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Researchers from the Institut Français d'Etudes Anatoliennes in Istanbul and the Laboratoire de Tribologie et de Dynamiques des Systèmes have analyzed the oldest obsidian bracelet ever identified, discovered in the 1990s at the site of Aşıklı Höyük, Turkey. Using high-tech methods developed by LTDS to study the bracelet's surface and its micro-topographic features, the researchers have revealed the astounding technical expertise of craftsmen in the eighth millennium BC.
This process has revealed that the bracelet was made using highly specialized manufacturing techniques. The analyses carried out showed that the bracelet was almost perfectly regular. The symmetry of the central annular ridge is extremely precise, to the nearest degree and nearest hundred micrometers. This suggests that the artisans of the time used models to control its shape when it was being made. The surface finish of the bracelet (which is very regular, resembling a mirror) required the use of complex polishing techniques capable of obtaining a nanometer-scale surface quality worthy of today's telescope lenses.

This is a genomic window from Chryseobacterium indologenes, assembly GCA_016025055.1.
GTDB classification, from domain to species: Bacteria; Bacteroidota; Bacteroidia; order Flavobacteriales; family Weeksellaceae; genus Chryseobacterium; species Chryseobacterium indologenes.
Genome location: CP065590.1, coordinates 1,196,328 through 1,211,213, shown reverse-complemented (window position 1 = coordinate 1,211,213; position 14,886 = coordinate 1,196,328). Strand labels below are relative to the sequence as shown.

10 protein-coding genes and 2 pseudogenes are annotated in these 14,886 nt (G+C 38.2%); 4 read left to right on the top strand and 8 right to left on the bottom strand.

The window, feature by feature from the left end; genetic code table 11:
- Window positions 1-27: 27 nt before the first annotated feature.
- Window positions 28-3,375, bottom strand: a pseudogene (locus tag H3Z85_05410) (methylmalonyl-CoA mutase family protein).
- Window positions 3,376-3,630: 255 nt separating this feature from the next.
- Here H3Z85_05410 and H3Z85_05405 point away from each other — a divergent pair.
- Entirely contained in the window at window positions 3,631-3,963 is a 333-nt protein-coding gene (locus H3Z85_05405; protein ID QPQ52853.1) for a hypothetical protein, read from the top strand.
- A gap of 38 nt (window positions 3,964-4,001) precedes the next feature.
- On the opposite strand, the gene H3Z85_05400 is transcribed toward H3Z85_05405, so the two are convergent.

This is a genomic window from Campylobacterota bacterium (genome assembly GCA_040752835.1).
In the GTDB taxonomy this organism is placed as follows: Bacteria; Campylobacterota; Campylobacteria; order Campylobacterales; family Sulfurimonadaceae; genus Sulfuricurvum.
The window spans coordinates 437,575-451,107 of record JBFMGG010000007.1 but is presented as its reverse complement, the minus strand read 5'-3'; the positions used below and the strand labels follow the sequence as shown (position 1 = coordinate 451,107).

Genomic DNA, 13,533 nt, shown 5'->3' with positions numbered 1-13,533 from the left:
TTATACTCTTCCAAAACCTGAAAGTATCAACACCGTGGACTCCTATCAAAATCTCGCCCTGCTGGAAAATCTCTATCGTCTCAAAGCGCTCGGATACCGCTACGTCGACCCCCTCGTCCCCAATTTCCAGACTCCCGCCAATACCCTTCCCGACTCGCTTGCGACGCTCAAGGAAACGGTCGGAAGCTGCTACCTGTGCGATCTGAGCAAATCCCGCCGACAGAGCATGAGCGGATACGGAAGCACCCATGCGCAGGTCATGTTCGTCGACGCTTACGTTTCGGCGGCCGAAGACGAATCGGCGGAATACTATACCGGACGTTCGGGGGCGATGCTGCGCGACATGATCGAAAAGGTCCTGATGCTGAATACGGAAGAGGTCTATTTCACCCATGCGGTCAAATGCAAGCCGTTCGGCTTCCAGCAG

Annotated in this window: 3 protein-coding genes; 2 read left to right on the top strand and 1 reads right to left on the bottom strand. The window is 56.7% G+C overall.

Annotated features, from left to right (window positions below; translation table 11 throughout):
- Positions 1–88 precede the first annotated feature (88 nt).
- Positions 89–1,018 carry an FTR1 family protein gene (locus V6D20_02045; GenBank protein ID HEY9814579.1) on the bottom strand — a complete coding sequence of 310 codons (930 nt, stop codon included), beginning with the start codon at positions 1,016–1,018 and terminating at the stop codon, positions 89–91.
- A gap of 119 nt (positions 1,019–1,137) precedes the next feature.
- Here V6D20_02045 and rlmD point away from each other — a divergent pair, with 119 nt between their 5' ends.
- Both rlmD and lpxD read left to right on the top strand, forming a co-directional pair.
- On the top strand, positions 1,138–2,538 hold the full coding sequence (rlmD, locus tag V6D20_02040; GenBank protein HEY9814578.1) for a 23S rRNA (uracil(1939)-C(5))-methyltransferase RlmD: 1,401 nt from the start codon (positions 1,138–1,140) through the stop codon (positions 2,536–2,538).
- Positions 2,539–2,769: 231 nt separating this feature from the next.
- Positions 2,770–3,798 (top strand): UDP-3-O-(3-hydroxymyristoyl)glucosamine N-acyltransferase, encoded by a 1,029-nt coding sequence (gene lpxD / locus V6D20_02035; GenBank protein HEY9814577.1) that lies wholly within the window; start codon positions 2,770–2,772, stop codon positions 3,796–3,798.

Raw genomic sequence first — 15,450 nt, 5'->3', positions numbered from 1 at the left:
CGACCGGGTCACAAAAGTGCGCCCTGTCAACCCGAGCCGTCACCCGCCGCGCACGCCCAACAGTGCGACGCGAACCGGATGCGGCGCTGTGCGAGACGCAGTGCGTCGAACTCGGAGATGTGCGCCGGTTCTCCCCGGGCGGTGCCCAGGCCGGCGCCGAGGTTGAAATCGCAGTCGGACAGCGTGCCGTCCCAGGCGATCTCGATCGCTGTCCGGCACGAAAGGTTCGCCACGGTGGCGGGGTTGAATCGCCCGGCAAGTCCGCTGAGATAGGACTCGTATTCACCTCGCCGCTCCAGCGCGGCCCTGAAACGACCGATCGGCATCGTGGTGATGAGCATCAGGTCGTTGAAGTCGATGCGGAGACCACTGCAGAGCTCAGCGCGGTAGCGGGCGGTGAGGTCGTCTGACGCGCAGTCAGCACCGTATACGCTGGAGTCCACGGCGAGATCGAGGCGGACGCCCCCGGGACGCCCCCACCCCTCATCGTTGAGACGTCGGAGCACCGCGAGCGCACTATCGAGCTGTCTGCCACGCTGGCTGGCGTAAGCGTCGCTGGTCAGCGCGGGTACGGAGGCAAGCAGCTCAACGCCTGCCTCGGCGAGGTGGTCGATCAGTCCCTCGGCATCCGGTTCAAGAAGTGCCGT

Originally posted by Wildmanimal
reply to post by LightSpeedDriver
Now that is interesting. Reminds me of the "Dopa" artifacts from China.
Those markings appear exceptionally well ordered.
Almost too well.
Originally posted by Xcathdra
Yet another clue that we dont know as much as we think about our past history. Its right up there with the recent discovery of bodies dating back to the 1100's in Peru. Horses were found along with the human remains even though science is saying horses first arrived in the Americas when the Europeans arrived with them.
Digital reconstruction of the bracelet proposed by Mohamed Ben Tkaya (LTDS). Credit: Obsidian Use Project Archives. This image is available from the CNRS photo library,